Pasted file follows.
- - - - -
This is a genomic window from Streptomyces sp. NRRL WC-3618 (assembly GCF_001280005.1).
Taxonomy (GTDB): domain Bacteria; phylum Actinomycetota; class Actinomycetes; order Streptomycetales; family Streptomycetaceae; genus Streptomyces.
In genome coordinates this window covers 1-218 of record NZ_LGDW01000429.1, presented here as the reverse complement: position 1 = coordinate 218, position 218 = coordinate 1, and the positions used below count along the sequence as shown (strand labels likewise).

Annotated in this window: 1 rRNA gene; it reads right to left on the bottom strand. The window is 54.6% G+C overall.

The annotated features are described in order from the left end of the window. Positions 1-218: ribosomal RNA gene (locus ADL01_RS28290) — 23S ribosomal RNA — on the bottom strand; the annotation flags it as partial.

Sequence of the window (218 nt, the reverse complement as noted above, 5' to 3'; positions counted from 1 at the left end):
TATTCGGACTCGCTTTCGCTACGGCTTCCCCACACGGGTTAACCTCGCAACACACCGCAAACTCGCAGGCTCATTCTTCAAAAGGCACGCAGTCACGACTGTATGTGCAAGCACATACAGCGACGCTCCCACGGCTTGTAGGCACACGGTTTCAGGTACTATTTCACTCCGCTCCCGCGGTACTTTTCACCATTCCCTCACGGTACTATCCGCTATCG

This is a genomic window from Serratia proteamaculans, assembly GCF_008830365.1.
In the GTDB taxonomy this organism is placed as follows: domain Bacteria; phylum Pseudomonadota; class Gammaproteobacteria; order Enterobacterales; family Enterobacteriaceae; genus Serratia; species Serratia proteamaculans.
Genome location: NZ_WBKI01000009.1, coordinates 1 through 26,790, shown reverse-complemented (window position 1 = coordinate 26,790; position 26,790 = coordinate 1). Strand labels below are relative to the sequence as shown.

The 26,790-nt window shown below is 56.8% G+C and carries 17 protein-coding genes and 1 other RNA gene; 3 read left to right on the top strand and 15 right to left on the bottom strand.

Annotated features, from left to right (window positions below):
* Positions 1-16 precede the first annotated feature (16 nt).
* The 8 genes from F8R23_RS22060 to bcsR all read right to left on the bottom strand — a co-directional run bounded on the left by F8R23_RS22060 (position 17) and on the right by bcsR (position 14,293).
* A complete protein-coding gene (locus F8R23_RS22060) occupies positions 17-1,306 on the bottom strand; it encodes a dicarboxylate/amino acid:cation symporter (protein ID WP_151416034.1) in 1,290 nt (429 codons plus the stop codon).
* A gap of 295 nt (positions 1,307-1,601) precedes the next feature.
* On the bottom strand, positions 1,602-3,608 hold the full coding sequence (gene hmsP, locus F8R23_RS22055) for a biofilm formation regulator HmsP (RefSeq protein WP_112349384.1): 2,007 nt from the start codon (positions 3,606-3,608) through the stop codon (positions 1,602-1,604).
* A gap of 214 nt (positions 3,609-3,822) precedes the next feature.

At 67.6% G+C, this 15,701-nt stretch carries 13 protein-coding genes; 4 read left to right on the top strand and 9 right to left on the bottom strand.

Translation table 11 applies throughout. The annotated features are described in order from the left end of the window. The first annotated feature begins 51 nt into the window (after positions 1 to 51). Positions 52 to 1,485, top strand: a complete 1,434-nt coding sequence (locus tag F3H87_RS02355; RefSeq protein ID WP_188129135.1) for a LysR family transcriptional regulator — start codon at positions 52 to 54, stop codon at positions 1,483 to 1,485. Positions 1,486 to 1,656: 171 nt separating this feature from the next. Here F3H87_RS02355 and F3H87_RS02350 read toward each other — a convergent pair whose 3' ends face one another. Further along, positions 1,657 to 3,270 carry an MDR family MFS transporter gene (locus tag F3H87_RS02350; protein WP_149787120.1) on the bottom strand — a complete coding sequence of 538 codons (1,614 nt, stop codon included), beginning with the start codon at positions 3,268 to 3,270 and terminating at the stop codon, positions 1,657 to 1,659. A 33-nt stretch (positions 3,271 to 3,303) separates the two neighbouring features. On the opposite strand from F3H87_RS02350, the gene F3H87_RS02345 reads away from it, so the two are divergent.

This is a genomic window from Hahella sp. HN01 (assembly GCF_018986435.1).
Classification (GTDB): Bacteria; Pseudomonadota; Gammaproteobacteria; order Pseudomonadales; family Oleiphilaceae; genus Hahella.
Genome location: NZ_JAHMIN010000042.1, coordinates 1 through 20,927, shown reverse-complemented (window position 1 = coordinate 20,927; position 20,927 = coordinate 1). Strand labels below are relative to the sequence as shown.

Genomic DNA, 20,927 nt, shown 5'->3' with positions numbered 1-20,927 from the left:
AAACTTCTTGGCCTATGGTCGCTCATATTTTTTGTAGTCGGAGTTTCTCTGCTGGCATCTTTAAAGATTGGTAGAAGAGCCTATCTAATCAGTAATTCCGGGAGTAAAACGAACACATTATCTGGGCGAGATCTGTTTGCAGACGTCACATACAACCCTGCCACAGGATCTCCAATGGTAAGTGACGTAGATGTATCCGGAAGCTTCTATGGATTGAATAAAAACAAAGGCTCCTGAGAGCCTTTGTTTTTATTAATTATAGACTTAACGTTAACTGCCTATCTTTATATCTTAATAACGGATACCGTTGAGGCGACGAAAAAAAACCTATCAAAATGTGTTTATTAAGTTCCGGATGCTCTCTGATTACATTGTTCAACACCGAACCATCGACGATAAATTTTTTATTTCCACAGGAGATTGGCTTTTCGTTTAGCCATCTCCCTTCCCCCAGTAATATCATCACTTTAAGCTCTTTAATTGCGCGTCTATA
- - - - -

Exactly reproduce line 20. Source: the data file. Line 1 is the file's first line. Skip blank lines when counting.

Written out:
Translation table 11 applies throughout. The annotated features are described in order from the left end of the window. The first annotated feature begins 51 nt into the window (after positions 1 to 51). Positions 52 to 1,485, top strand: a complete 1,434-nt coding sequence (locus tag F3H87_RS02355; RefSeq protein ID WP_188129135.1) for a LysR family transcriptional regulator — start codon at positions 52 to 54, stop codon at positions 1,483 to 1,485. Positions 1,486 to 1,656: 171 nt separating this feature from the next. Here F3H87_RS02355 and F3H87_RS02350 read toward each other — a convergent pair whose 3' ends face one another. Further along, positions 1,657 to 3,270 carry an MDR family MFS transporter gene (locus tag F3H87_RS02350; protein WP_149787120.1) on the bottom strand — a complete coding sequence of 538 codons (1,614 nt, stop codon included), beginning with the start codon at positions 3,268 to 3,270 and terminating at the stop codon, positions 1,657 to 1,659. A 33-nt stretch (positions 3,271 to 3,303) separates the two neighbouring features. On the opposite strand from F3H87_RS02350, the gene F3H87_RS02345 reads away from it, so the two are divergent.